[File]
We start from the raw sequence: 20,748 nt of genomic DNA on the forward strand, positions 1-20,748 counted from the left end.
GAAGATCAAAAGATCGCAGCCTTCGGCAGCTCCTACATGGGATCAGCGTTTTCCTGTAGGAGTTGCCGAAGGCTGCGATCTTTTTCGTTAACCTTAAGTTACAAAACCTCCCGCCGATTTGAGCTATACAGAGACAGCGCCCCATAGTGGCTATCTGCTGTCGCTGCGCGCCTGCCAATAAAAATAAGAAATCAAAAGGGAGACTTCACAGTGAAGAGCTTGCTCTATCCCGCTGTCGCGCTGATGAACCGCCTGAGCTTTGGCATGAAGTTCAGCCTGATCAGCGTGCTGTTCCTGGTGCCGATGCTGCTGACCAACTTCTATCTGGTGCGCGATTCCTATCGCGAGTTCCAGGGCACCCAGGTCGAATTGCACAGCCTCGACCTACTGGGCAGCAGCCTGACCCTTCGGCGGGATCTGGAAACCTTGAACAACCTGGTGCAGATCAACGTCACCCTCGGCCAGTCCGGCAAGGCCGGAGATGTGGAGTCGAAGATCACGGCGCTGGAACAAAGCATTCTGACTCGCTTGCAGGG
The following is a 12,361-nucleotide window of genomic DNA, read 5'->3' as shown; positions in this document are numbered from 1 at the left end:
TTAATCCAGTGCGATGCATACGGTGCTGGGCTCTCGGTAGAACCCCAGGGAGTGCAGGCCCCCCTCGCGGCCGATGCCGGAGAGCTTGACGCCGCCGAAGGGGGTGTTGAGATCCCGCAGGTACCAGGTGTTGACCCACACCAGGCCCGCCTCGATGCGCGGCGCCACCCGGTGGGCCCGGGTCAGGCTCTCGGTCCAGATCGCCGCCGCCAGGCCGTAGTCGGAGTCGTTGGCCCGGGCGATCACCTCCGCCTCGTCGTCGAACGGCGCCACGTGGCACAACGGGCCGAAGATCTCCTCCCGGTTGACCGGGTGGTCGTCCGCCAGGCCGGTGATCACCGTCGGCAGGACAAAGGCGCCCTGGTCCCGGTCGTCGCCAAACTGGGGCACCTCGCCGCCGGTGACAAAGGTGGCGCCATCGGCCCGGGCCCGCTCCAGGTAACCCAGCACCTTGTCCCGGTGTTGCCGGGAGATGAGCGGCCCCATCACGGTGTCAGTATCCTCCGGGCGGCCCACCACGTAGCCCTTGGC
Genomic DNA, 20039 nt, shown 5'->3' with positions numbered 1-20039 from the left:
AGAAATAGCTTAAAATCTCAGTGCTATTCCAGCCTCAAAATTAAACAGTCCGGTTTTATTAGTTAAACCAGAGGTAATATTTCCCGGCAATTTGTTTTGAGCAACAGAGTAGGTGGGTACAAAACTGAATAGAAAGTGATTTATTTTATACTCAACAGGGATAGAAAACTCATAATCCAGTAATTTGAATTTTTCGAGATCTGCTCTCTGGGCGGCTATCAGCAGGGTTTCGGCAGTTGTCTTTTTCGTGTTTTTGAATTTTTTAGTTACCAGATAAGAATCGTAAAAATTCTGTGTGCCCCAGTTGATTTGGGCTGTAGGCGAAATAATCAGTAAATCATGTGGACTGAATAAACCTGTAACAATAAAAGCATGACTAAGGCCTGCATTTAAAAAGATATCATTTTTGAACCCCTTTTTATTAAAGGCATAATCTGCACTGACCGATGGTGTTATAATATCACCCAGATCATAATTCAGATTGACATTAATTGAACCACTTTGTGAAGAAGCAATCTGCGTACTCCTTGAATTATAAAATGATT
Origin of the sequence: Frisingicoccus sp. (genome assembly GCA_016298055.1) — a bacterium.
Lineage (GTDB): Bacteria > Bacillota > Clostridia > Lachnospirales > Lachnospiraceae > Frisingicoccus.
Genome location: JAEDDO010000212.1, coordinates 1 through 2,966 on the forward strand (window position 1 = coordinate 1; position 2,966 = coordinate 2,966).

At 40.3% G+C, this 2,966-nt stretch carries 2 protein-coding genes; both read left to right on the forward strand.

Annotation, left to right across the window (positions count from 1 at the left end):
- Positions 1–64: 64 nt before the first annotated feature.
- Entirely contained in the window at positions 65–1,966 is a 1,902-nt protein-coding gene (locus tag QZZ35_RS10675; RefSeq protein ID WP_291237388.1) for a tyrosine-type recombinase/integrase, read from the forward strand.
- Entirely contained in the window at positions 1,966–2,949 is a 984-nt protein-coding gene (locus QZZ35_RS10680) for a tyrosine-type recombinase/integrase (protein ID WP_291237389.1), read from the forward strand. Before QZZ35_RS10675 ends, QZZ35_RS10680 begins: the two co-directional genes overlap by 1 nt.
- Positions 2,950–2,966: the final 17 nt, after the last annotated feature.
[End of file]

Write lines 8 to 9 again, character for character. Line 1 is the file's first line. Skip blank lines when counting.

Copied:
Lineage (GTDB): Bacteria > Bacillota > Clostridia > Lachnospirales > Lachnospiraceae > Frisingicoccus.
Genome location: JAEDDO010000212.1, coordinates 1 through 2,966 on the forward strand (window position 1 = coordinate 1; position 2,966 = coordinate 2,966).